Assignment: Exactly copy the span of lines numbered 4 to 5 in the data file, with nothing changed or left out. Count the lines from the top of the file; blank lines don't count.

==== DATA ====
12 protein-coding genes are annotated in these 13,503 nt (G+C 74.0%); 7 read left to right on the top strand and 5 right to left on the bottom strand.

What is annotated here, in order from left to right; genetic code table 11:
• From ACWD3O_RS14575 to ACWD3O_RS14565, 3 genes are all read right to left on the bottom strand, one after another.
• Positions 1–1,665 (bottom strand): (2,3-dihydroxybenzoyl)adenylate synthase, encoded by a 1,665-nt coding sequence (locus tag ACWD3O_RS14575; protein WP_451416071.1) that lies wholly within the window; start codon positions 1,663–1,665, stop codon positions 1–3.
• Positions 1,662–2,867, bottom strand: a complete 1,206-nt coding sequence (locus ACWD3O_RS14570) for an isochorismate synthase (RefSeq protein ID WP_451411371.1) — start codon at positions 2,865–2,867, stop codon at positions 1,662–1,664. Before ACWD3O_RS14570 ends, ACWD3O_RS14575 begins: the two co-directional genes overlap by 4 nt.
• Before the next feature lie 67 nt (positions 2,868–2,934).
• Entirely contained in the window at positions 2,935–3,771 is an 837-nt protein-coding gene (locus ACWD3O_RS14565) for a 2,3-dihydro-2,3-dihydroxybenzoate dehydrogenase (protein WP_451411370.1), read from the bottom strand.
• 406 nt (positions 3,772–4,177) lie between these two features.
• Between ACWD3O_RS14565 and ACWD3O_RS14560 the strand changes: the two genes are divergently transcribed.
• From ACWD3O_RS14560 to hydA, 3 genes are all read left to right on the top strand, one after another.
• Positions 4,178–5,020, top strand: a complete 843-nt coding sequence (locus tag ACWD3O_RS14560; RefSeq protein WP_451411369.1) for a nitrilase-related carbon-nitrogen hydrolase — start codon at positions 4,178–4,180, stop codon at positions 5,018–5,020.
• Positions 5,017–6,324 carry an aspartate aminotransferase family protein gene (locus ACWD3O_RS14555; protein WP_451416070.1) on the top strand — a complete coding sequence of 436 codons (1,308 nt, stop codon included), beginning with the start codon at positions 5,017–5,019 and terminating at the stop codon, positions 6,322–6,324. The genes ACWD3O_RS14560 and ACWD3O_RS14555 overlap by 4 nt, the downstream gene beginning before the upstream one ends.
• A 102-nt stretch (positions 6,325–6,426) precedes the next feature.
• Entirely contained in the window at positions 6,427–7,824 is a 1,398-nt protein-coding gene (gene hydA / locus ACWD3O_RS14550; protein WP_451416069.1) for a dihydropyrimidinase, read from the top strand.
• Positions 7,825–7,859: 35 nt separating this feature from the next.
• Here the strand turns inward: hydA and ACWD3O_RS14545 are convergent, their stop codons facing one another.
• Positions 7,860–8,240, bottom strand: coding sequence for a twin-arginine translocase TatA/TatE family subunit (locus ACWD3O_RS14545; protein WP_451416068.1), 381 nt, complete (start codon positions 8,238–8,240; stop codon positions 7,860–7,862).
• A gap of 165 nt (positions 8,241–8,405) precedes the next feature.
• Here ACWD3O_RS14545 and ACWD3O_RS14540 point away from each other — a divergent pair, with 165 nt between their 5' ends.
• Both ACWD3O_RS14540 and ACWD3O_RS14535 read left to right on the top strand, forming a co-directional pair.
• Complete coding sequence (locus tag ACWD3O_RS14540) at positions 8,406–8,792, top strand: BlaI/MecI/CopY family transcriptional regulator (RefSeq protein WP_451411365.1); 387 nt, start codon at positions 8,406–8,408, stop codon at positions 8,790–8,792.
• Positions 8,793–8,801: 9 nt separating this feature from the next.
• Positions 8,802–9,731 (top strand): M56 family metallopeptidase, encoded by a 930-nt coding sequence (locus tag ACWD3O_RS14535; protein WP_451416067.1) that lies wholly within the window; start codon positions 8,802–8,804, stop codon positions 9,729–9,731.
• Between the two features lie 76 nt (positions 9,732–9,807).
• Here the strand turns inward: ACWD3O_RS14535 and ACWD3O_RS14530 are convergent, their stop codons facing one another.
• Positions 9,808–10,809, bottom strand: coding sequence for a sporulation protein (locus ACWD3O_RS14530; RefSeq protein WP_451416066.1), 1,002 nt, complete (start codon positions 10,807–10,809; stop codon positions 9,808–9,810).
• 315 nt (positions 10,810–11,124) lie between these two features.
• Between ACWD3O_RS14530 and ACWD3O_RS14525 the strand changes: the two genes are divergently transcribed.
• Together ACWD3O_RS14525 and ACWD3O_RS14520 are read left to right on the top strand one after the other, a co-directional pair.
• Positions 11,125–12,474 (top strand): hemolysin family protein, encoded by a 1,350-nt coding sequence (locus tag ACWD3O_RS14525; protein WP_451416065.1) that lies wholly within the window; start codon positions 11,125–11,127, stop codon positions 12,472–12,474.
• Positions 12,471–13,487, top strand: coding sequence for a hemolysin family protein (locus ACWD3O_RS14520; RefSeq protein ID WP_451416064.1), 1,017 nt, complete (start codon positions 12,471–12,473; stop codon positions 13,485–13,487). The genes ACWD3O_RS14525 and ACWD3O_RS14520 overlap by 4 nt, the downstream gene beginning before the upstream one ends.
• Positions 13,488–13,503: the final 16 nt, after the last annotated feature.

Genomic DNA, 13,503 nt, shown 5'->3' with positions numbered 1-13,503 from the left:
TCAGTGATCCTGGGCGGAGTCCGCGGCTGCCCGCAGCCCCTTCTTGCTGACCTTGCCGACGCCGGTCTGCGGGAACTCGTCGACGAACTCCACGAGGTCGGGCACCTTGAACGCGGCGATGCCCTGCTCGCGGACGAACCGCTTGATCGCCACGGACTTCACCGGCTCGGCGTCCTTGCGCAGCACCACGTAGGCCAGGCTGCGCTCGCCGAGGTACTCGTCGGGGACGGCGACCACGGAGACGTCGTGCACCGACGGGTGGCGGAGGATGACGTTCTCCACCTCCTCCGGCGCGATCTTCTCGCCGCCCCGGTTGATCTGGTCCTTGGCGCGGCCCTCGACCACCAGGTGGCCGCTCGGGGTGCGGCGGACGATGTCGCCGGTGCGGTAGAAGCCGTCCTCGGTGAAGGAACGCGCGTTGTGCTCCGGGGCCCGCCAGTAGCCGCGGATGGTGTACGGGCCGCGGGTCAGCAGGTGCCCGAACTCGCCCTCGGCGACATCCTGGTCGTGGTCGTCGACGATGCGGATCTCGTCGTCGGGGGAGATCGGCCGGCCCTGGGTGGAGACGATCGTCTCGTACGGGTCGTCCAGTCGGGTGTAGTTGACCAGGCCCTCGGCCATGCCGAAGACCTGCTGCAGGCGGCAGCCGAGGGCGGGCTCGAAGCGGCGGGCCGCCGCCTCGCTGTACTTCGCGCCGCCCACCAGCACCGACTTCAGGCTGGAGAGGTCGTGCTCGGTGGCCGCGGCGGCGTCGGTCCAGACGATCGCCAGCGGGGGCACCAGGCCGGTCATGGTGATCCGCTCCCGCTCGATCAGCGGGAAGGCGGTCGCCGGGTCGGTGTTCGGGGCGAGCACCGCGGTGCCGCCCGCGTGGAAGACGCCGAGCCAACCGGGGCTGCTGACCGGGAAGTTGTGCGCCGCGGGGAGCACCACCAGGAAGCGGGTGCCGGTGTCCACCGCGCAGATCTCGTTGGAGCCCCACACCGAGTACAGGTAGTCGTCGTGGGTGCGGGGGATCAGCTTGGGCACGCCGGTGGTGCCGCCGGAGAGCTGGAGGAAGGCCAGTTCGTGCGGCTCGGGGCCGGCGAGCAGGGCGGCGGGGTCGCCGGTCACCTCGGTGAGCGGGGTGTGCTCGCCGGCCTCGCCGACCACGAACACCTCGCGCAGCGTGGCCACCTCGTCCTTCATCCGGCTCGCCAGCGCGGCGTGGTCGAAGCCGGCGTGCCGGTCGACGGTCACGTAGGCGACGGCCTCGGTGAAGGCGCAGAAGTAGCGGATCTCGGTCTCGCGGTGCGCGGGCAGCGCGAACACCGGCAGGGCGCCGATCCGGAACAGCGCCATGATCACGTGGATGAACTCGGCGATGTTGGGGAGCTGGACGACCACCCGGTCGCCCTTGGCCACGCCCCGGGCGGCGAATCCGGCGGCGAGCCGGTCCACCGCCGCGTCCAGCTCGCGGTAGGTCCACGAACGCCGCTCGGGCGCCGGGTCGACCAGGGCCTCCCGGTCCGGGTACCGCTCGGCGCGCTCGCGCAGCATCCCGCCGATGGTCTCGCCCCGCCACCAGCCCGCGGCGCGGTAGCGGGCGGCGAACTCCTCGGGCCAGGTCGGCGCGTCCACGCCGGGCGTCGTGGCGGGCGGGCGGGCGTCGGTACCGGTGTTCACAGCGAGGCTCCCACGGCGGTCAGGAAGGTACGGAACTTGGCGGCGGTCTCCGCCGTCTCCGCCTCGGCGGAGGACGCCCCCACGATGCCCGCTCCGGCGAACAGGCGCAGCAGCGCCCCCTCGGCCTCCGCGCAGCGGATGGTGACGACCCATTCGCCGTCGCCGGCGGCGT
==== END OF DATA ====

• Positions 1–1,665 (bottom strand): (2,3-dihydroxybenzoyl)adenylate synthase, encoded by a 1,665-nt coding sequence (locus tag ACWD3O_RS14575; protein WP_451416071.1) that lies wholly within the window; start codon positions 1,663–1,665, stop codon positions 1–3.
• Positions 1,662–2,867, bottom strand: a complete 1,206-nt coding sequence (locus ACWD3O_RS14570) for an isochorismate synthase (RefSeq protein ID WP_451411371.1) — start codon at positions 2,865–2,867, stop codon at positions 1,662–1,664. Before ACWD3O_RS14570 ends, ACWD3O_RS14575 begins: the two co-directional genes overlap by 4 nt.